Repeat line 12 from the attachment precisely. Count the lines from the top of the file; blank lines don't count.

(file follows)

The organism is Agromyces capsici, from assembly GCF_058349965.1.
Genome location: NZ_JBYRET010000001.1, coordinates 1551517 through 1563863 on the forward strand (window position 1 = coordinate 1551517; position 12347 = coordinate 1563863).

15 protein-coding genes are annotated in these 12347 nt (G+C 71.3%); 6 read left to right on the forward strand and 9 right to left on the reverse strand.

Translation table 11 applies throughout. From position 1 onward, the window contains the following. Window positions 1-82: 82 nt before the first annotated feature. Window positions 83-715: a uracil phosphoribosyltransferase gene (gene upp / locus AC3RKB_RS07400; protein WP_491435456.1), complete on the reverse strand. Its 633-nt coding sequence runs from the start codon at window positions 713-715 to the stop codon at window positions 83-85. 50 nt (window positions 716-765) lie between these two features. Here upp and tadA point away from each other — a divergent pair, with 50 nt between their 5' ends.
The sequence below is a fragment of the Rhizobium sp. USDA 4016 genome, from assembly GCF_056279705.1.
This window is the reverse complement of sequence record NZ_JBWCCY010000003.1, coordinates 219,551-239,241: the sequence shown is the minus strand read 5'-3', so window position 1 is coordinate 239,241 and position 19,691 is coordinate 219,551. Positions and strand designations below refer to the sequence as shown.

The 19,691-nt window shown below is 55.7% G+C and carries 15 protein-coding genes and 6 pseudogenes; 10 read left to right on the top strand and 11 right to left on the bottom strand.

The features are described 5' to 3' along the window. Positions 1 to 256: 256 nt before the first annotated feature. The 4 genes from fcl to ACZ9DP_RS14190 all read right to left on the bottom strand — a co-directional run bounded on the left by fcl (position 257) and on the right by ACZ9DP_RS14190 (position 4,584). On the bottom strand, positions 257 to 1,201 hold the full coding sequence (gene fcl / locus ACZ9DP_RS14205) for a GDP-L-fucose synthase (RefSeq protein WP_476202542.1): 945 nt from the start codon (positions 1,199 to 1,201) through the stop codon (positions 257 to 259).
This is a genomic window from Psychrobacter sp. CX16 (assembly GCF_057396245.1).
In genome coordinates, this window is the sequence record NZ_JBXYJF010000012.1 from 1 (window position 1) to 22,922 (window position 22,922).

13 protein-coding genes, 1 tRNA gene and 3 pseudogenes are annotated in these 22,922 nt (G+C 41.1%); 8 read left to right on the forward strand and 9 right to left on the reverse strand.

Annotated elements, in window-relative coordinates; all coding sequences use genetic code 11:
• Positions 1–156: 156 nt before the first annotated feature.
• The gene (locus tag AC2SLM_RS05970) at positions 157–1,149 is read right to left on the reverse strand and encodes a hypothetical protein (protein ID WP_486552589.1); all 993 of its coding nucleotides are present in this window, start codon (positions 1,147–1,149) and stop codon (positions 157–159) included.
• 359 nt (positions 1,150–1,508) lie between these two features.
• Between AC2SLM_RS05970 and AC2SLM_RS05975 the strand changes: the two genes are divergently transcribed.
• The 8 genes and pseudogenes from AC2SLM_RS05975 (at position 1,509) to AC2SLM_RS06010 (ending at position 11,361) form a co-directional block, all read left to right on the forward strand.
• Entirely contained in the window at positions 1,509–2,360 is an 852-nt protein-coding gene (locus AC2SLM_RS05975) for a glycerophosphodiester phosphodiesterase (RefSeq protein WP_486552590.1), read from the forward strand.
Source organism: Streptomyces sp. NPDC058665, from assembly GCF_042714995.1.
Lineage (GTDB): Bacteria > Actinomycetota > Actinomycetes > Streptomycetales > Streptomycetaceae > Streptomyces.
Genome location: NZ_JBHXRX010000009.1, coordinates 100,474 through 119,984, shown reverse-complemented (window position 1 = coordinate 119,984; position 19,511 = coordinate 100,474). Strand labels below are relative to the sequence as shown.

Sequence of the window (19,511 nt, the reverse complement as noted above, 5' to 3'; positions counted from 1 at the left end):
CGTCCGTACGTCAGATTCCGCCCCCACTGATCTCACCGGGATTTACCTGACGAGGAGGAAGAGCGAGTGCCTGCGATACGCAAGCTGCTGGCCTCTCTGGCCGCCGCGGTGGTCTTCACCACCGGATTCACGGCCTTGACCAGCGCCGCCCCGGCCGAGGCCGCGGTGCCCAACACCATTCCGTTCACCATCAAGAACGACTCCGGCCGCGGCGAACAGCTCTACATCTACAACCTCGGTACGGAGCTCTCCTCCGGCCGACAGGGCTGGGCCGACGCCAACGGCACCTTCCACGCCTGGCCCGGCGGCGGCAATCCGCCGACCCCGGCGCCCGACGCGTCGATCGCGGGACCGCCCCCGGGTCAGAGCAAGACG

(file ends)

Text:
Annotated elements, in window-relative coordinates; all coding sequences use genetic code 11: